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Most people don’t consume enough magnesium in their diets. Many nutritionally oriented doctors recommend 250–350 mg per day of supplemental magnesium for adults.
Magnesium deficiency is common in people taking “potassium-depleting” prescription diuretics. Taking too many laxatives can also lead to deficiency. Alcoholism, severe burns, diabetes, and heart failure are other potential causes of deficiency. In a study of urban African-American people (predominantly female), the overall prevalence of magnesium deficiency was 20%. People with a history of alcoholism were six times more likely to have magnesium deficiency than were people without such a history.1 The low magnesium status seen in alcoholics with liver cirrhosis contributes to the development of hypertension in these people.2
Almost two-thirds of people in intensive care hospital units have been found to be magnesium deficient.3 Deficiency may also occur in people with chronic diarrhea, pancreatitis, and other conditions associated with malabsorption.
Fatigue, abnormal heart rhythms, muscle weakness and spasm, depression, loss of appetite, listlessness, and potassium depletion can all result from a magnesium deficiency. People with these symptoms should be evaluated by a doctor before taking magnesium supplements.
As previously mentioned, magnesium levels have been found to be low in people with chronic fatigue syndrome.
Deficiencies of magnesium that are serious enough to cause symptoms should be treated by medical doctors, as they might require intravenous administration of magnesium.4
Most forms of magnesium—including magnesium oxide, magnesium glycinate, magnesium aspartate, magnesium citrate, magnesium lactate, magnesium amino acid chelate, and magnesium hydroxide—are acceptable for supplementation. However, there are a few relevant considerations. Magnesium glycinate may reduce the risk of diarrhea as a side effect of magnesium supplementation. The aspartate in potassium magnesium aspartate (which delivers both potassium aspartate and magnesium aspartate) may increase uptake of magnesium. Yet, care needs to be taken not to consume excessive amounts of aspartate. To avoid consuming too much aspartate, one recommendation is to limit potassium magnesium aspartate to 3.35 g/day (equivalent to around 2.7 g of aspartate and 280 mg of magnesium), and to get additional magnesium from other forms. Enteric-coated magnesium chloride may reduce absorption of magnesium. For people taking thiazide or loop diuretics (which deplete magnesium, potassium, and chloride), it is recommended that they take magnesium chloride and/or potassium chloride. Magnesium sulfate is not to be preferred since the sulfate molecule may interfere with the correction of associated potassium deficiencies.5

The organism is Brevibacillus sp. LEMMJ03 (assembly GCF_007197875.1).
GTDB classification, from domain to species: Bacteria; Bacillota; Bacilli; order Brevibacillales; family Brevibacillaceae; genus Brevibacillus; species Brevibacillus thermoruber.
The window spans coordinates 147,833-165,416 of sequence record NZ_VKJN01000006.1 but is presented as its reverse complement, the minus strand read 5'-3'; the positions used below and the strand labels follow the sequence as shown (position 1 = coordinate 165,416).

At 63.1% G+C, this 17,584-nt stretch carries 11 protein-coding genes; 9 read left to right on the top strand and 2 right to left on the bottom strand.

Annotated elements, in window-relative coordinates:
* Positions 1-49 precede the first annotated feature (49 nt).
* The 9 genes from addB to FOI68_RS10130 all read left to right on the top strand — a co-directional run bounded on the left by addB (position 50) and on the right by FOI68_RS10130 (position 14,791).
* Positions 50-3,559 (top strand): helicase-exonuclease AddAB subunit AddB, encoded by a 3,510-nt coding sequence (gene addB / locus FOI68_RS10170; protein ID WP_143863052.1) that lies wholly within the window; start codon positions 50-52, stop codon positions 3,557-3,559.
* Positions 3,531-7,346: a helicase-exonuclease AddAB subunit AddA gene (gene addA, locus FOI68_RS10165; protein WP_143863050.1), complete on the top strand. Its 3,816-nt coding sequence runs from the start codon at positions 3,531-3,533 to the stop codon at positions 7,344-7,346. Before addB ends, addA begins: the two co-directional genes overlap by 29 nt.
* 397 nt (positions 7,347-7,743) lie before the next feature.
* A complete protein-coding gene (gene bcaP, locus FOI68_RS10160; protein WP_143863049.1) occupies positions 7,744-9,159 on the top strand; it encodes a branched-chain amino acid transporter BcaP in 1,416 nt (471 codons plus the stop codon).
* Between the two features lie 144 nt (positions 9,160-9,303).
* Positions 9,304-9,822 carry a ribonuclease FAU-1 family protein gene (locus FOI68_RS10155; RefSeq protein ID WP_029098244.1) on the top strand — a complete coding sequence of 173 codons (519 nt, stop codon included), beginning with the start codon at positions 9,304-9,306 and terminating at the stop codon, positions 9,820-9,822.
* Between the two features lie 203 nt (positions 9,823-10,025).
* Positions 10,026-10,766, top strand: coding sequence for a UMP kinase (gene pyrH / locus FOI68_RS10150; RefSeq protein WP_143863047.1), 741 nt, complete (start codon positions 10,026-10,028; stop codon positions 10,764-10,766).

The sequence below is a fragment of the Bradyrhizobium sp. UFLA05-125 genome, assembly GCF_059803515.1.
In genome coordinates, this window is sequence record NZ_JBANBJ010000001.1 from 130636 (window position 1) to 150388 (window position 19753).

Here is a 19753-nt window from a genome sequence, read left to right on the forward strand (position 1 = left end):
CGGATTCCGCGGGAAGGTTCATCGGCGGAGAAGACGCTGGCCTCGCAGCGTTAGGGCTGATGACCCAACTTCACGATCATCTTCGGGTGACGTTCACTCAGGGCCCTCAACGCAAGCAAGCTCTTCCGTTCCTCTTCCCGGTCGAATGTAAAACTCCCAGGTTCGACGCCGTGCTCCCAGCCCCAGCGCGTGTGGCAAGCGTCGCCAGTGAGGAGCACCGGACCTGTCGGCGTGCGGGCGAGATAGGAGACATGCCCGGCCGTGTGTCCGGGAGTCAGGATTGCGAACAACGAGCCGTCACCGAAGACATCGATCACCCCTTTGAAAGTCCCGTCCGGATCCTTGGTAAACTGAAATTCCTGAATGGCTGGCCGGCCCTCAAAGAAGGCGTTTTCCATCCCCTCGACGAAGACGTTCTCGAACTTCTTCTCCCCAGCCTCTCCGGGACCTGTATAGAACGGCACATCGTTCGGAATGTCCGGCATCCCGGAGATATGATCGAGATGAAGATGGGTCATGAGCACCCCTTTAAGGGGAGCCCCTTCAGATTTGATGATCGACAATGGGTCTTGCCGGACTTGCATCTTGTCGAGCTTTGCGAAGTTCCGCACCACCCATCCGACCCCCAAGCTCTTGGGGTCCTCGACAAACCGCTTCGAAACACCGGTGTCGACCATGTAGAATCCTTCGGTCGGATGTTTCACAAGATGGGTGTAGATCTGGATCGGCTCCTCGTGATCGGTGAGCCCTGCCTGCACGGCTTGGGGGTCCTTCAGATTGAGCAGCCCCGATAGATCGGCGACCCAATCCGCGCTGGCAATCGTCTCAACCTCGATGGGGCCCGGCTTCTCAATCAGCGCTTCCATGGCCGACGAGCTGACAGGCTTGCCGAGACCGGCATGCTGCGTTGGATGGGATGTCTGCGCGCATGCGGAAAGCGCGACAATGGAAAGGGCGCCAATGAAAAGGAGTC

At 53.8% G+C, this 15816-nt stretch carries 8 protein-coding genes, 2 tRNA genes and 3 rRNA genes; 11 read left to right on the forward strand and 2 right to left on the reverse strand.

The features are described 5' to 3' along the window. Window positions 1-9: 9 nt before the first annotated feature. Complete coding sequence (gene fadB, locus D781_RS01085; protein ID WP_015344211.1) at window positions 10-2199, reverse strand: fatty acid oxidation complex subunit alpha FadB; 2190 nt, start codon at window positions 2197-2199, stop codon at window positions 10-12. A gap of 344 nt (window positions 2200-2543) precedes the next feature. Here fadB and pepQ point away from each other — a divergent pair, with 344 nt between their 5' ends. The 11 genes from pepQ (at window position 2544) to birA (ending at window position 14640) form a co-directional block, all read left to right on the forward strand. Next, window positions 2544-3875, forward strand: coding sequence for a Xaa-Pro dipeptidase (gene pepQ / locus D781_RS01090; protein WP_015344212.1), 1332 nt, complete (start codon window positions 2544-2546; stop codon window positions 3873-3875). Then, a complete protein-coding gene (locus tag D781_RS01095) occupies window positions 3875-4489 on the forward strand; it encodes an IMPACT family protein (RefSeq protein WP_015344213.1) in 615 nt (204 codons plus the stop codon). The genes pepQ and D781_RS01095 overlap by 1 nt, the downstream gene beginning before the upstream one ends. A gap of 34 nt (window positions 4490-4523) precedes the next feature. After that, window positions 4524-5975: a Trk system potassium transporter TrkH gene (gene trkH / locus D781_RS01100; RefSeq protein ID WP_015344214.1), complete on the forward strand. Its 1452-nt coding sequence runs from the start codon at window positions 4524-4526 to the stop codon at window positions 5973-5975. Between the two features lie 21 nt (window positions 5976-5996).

Copyright © 2017 Healthnotes, Inc. All rights reserved. www.healthnotes.com
The information presented by Healthnotes is for informational purposes only. It is based on scientific studies (human, animal, or in vitro), clinical experience, or traditional usage as cited in each article. The results reported may not necessarily occur in all individuals. Self-treatment is not recommended for life-threatening conditions that require medical treatment under a doctor's care. For many of the conditions discussed, treatment with prescription or over the counter medication is also available. Consult your doctor, practitioner, and/or pharmacist for any health problem and before using any supplements or before making any changes in prescribed medications. Information expires December 2017.